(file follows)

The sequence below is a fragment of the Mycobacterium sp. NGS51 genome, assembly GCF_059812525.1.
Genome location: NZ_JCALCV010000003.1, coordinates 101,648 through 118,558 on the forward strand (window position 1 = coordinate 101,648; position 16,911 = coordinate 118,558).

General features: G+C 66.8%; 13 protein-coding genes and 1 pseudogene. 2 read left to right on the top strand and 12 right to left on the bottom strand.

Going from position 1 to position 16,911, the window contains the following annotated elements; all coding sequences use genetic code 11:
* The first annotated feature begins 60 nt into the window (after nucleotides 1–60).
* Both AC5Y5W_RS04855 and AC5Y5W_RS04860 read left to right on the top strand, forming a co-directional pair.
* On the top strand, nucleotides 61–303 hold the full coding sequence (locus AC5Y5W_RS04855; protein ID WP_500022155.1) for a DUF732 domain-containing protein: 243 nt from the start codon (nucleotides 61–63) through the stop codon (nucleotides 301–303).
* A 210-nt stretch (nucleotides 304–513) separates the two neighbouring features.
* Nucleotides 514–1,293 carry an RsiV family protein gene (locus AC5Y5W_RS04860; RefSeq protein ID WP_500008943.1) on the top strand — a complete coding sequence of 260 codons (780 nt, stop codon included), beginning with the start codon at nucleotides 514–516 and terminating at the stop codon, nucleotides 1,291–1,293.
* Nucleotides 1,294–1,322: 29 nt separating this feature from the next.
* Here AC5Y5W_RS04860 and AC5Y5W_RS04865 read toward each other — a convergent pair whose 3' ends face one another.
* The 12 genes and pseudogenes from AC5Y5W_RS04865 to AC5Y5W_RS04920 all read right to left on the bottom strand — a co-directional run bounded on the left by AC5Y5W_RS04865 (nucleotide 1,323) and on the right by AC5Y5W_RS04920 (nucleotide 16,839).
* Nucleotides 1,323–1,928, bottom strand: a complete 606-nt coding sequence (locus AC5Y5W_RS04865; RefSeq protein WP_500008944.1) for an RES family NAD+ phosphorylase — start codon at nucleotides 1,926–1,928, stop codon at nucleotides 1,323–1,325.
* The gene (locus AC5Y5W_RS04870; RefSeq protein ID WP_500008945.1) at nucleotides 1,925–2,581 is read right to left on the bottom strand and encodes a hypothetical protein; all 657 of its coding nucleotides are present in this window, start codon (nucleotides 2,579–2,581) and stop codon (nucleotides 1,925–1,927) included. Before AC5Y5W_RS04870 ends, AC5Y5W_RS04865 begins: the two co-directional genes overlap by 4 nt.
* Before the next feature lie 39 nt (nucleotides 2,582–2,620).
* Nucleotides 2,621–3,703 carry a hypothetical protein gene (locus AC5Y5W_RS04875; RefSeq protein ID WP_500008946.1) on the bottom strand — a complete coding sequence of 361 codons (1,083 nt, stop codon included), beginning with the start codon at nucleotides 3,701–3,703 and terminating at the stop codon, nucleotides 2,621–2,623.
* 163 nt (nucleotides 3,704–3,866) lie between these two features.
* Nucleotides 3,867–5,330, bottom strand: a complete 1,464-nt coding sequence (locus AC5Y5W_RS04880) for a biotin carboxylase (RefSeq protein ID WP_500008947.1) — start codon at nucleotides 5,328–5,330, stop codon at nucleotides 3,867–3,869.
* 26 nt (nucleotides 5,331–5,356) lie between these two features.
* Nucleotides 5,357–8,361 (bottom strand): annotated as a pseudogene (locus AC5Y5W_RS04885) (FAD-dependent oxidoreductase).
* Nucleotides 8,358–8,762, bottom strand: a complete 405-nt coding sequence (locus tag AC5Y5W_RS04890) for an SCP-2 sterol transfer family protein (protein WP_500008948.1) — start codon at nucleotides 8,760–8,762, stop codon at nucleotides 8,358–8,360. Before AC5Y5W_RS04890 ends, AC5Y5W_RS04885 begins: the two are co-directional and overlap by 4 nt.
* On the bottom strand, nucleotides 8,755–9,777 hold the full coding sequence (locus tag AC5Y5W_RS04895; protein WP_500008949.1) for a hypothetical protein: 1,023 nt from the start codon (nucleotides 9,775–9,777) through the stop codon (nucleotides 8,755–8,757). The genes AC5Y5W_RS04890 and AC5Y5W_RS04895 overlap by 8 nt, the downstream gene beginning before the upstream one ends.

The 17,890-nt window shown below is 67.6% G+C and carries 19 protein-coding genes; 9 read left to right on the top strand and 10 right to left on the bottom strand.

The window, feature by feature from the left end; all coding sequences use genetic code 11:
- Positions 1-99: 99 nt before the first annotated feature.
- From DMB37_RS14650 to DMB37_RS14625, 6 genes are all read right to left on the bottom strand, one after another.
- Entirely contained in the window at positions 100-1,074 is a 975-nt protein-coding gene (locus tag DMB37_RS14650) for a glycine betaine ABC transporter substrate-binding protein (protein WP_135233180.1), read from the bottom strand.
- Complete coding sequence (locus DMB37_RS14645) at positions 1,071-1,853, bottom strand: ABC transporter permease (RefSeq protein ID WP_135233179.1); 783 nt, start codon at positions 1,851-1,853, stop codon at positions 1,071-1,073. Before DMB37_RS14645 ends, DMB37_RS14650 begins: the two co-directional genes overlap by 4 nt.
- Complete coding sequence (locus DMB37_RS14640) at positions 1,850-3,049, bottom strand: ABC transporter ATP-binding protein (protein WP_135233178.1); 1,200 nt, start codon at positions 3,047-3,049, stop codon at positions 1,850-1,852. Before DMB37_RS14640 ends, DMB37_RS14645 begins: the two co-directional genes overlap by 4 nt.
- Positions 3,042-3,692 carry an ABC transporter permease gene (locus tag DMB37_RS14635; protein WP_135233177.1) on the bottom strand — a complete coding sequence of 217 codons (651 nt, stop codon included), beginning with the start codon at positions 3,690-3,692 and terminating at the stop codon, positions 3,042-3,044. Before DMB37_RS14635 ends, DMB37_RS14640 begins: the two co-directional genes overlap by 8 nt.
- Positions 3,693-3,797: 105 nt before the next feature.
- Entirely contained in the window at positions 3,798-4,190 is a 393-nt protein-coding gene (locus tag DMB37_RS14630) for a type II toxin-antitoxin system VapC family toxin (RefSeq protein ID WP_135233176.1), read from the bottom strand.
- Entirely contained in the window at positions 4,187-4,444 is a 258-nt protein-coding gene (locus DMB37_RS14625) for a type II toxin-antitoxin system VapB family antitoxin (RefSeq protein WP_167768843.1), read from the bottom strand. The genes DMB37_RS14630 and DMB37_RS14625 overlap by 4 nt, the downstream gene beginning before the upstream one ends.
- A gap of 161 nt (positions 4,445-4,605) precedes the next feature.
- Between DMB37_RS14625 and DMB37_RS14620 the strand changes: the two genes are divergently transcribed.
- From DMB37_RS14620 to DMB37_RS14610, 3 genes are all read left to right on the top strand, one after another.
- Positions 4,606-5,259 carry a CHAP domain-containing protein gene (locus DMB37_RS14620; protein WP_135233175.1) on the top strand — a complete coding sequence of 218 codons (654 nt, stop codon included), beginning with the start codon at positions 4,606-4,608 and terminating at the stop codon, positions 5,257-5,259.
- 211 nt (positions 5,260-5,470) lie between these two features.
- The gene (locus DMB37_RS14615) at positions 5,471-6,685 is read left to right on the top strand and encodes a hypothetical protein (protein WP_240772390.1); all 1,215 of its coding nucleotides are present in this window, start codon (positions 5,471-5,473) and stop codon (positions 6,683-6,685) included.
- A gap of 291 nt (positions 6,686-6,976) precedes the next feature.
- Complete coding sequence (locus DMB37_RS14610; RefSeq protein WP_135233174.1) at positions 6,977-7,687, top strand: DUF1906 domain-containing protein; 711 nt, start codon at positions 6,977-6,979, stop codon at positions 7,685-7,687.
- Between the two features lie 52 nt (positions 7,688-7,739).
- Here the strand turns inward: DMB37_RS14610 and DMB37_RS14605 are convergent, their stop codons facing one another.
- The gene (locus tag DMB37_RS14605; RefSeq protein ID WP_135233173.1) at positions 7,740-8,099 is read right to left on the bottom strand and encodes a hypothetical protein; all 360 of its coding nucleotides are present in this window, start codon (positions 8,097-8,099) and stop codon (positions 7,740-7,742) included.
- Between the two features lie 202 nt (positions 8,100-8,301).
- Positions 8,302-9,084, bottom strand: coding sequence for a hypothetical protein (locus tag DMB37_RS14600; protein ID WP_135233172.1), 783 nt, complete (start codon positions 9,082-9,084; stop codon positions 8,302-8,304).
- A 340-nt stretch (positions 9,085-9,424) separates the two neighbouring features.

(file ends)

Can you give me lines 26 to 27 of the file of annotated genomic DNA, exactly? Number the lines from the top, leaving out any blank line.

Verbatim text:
- From DMB37_RS14650 to DMB37_RS14625, 6 genes are all read right to left on the bottom strand, one after another.
- Entirely contained in the window at positions 100-1,074 is a 975-nt protein-coding gene (locus tag DMB37_RS14650) for a glycine betaine ABC transporter substrate-binding protein (protein WP_135233180.1), read from the bottom strand.